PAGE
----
LOS ANGELES (CN) - Comics Unleashed Productions and its founder Byron Allen owe "several hundred" comedians wages and residuals, stand-up comedienne Bernadette Pauley claims in a class action.
Pauley sued CF Entertainment, Comics Unleashed Productions, Entertainment Studios, and Byron Allen Folks in Superior Court. Folks, known as Byron Allen, is the founder and principal of all the corporate defendants, according to the complaint.
Folks hosted the half-hour talk show that began in the 2006-07 season, produced by CF Entertainment nka Entertainment Studios. Shows are still rebroadcast on CBS and the TV One cable network, according to industry publications.
Pauley claims that she "and several hundred other actors and comedians" worked for the defendants on the syndicated TV show, "pursuant to a standardized contract providing each actor with a residual payment for subsequent airings of each episode. While working on the show, plaintiff and class members were subject to repeated violations of the California Labor Code.'
The complaint continues: "Subsequent to its production, the show 'Comics Unleashed' went on to become tremendously successful, catapulting its creator Byron Allen Folks to celebrity status. Standing on the shoulders of the shows' success, defendant Byron Allen Folks and his affiliate corporate entities have become the largest independent producer/distributor of first-run syndicated television programming for broadcast television stations. To date, plaintiff and putative class members have not been reimbursed for residual payments pursuant to the contract."
Folks got his start in comedy doing stand-up in clubs while he was a teen-ager, according to IMDB, an entertainment industry website. He was discovered by comedian Jimmy Walker, who hired Folks to work as a writer alongside David Letterman and Jay Leno. At 18, Folks landed a job hosting NBC's comedy talk show "Real People," which aired from 1979 to 1984.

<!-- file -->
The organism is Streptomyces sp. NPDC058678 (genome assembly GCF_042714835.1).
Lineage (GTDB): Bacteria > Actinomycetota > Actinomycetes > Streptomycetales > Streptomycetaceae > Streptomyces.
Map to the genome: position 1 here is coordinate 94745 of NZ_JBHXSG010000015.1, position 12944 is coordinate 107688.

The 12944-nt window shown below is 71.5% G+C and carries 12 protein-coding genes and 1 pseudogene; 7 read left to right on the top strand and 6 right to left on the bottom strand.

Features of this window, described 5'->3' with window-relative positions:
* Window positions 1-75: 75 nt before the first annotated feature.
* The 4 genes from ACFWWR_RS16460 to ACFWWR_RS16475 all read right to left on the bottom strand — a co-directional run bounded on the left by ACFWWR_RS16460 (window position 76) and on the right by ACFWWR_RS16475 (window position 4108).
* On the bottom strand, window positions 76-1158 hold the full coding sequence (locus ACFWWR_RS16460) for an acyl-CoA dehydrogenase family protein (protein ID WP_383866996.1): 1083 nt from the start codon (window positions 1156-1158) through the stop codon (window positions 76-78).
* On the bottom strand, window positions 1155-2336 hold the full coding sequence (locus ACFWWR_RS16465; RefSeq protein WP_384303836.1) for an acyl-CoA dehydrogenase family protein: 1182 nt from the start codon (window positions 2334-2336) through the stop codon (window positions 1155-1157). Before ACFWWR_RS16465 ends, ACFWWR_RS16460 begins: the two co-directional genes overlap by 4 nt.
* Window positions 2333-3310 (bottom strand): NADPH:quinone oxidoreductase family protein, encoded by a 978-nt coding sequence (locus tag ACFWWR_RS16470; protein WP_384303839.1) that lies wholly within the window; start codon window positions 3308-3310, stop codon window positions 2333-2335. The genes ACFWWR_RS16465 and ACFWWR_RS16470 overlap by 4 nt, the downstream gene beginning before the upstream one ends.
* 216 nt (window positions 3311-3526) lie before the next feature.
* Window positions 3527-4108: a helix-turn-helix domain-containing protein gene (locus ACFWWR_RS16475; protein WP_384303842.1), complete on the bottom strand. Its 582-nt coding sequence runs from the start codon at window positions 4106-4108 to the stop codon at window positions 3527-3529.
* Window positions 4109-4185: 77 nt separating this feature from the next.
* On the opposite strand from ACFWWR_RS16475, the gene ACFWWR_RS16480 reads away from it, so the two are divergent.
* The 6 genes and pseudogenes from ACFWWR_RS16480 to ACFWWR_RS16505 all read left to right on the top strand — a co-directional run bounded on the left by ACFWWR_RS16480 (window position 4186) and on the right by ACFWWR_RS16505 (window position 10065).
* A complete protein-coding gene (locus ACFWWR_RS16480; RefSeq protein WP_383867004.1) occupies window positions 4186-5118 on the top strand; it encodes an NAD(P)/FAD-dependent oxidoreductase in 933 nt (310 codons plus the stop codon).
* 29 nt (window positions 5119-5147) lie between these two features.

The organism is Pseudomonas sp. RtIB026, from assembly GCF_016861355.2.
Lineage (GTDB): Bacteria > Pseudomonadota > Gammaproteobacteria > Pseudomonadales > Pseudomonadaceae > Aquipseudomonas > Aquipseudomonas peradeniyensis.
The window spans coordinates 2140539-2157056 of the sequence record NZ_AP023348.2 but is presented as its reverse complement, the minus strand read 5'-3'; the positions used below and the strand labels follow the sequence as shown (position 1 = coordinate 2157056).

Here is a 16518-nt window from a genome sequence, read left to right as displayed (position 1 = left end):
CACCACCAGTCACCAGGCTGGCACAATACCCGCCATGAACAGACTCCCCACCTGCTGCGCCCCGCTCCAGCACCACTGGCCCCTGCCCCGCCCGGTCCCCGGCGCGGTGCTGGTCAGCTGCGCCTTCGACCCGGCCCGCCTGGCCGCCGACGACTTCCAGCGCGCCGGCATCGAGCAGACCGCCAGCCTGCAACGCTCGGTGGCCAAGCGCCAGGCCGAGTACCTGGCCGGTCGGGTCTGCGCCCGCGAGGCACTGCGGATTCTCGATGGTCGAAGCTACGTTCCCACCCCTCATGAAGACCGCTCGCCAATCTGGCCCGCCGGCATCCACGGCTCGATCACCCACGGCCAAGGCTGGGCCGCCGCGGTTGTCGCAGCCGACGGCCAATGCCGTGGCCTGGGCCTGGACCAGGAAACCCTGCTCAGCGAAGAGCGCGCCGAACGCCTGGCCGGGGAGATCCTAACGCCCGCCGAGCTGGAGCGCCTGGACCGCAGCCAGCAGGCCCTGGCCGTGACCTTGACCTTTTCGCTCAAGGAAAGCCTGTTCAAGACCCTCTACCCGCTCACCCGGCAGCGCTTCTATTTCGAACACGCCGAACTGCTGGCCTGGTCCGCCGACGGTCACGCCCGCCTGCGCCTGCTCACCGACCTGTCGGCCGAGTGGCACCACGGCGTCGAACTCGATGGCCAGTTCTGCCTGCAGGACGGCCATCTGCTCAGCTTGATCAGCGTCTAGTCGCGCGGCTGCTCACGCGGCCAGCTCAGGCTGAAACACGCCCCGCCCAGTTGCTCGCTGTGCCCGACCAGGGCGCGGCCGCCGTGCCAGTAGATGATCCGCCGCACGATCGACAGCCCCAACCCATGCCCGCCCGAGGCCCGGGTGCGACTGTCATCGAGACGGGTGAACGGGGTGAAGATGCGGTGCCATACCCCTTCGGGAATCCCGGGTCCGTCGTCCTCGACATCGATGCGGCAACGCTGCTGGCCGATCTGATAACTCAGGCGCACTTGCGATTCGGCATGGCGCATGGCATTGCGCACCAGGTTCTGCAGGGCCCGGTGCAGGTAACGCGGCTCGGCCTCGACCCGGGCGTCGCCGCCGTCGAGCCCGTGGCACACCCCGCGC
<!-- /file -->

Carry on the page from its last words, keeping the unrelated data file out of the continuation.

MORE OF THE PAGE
Pauley claims she was one of "several hundred actors and comedians" Folks hired to perform on Comics Unleashed. But for the past four years, she says, Folks has failed to pay residuals to her and the class, despite the show's success and "widespread circulation on various networks."
"On numerous occasions plaintiff reached out to her union and agents of defendants in an effort to recover her residual payments. Although both the union and defendants acknowledged that plaintiff was entitled to residual payments in communications with plaintiff, defendants responded to plaintiff's inquires with continued delay and evasion," the complaint states.
Pauley claims the defendants "have acted in bad faith, either misrepresenting to plaintiff the status of their payments, failing to return plaintiff's phone calls, and at times lying to plaintiff as to when her payments would be received. Such conduct unfairly interfered with plaintiff's right to receive the benefits of the contract."
Pauley says she does not know how much money Folks owes her and the class, and that it "cannot be ascertained without an accounting from defendants of all subsequent airings of the television show Comics Unleashed."
She also claims Folks refuses to reimburse her and the class for business expenses on the show, including "air travel, hotel accommodations, car rentals, wardrobe expenses, and gas required to drive to and from locations."
Pauley seeks disgorgement of wrongful profits, wages due, lost profits, reimbursement for expenses, and damages and statutory penalties for breach of contract, failure to pay wages and expenses, and unfair business practices.
She is represented by Matthew Matern of Torrance.